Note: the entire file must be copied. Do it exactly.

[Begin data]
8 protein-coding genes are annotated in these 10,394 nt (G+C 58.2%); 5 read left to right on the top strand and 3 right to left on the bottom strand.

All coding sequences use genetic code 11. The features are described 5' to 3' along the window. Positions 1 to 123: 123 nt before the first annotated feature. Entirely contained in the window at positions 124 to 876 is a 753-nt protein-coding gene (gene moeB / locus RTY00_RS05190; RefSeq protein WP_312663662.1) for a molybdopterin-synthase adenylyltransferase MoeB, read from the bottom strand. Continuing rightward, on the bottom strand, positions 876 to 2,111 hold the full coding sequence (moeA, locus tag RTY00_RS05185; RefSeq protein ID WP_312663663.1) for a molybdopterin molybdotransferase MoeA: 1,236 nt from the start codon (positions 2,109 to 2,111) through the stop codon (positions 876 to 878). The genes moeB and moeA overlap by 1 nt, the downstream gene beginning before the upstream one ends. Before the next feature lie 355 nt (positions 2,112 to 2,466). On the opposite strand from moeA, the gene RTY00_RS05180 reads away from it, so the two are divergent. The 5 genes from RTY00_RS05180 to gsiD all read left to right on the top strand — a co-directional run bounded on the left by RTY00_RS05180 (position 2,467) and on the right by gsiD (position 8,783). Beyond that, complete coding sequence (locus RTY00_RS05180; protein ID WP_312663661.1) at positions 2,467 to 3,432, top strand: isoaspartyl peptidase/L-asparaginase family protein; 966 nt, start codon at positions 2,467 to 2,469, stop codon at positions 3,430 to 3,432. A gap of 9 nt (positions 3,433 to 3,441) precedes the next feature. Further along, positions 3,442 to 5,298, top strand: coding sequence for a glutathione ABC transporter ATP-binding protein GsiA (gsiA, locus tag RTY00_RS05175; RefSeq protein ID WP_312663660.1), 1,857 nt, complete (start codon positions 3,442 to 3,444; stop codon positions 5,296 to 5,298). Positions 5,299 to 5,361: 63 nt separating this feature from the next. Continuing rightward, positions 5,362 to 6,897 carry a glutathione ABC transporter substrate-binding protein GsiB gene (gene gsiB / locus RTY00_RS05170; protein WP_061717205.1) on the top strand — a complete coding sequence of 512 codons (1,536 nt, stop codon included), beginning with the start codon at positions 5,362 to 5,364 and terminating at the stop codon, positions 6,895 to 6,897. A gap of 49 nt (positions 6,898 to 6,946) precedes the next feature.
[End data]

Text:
8 protein-coding genes are annotated in these 10,394 nt (G+C 58.2%); 5 read left to right on the top strand and 3 right to left on the bottom strand.

All coding sequences use genetic code 11. The features are described 5' to 3' along the window. Positions 1 to 123: 123 nt before the first annotated feature. Entirely contained in the window at positions 124 to 876 is a 753-nt protein-coding gene (gene moeB / locus RTY00_RS05190; RefSeq protein WP_312663662.1) for a molybdopterin-synthase adenylyltransferase MoeB, read from the bottom strand. Continuing rightward, on the bottom strand, positions 876 to 2,111 hold the full coding sequence (moeA, locus tag RTY00_RS05185; RefSeq protein ID WP_312663663.1) for a molybdopterin molybdotransferase MoeA: 1,236 nt from the start codon (positions 2,109 to 2,111) through the stop codon (positions 876 to 878). The genes moeB and moeA overlap by 1 nt, the downstream gene beginning before the upstream one ends. Before the next feature lie 355 nt (positions 2,112 to 2,466). On the opposite strand from moeA, the gene RTY00_RS05180 reads away from it, so the two are divergent. The 5 genes from RTY00_RS05180 to gsiD all read left to right on the top strand — a co-directional run bounded on the left by RTY00_RS05180 (position 2,467) and on the right by gsiD (position 8,783). Beyond that, complete coding sequence (locus RTY00_RS05180; protein ID WP_312663661.1) at positions 2,467 to 3,432, top strand: isoaspartyl peptidase/L-asparaginase family protein; 966 nt, start codon at positions 2,467 to 2,469, stop codon at positions 3,430 to 3,432. A gap of 9 nt (positions 3,433 to 3,441) precedes the next feature. Further along, positions 3,442 to 5,298, top strand: coding sequence for a glutathione ABC transporter ATP-binding protein GsiA (gsiA, locus tag RTY00_RS05175; RefSeq protein ID WP_312663660.1), 1,857 nt, complete (start codon positions 3,442 to 3,444; stop codon positions 5,296 to 5,298). Positions 5,299 to 5,361: 63 nt separating this feature from the next. Continuing rightward, positions 5,362 to 6,897 carry a glutathione ABC transporter substrate-binding protein GsiB gene (gene gsiB / locus RTY00_RS05170; protein WP_061717205.1) on the top strand — a complete coding sequence of 512 codons (1,536 nt, stop codon included), beginning with the start codon at positions 5,362 to 5,364 and terminating at the stop codon, positions 6,895 to 6,897. A gap of 49 nt (positions 6,898 to 6,946) precedes the next feature.